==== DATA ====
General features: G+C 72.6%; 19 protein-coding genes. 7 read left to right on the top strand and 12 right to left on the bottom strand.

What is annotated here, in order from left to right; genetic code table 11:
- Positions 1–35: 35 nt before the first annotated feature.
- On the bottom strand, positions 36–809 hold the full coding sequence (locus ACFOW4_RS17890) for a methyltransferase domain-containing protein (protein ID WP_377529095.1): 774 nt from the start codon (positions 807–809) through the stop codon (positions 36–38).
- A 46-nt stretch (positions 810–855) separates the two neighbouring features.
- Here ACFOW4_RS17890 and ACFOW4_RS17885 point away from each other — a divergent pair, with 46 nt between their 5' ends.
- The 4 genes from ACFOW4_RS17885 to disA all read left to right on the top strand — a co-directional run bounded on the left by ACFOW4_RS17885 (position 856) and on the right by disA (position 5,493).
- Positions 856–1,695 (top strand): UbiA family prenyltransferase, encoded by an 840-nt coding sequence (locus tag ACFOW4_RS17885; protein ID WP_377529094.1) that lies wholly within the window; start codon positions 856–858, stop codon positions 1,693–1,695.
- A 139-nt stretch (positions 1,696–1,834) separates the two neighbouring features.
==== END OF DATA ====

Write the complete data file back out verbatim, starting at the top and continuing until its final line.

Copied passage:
General features: G+C 72.6%; 19 protein-coding genes. 7 read left to right on the top strand and 12 right to left on the bottom strand.

What is annotated here, in order from left to right; genetic code table 11:
- Positions 1–35: 35 nt before the first annotated feature.
- On the bottom strand, positions 36–809 hold the full coding sequence (locus ACFOW4_RS17890) for a methyltransferase domain-containing protein (protein ID WP_377529095.1): 774 nt from the start codon (positions 807–809) through the stop codon (positions 36–38).
- A 46-nt stretch (positions 810–855) separates the two neighbouring features.
- Here ACFOW4_RS17890 and ACFOW4_RS17885 point away from each other — a divergent pair, with 46 nt between their 5' ends.
- The 4 genes from ACFOW4_RS17885 to disA all read left to right on the top strand — a co-directional run bounded on the left by ACFOW4_RS17885 (position 856) and on the right by disA (position 5,493).
- Positions 856–1,695 (top strand): UbiA family prenyltransferase, encoded by an 840-nt coding sequence (locus tag ACFOW4_RS17885; protein ID WP_377529094.1) that lies wholly within the window; start codon positions 856–858, stop codon positions 1,693–1,695.
- A 139-nt stretch (positions 1,696–1,834) separates the two neighbouring features.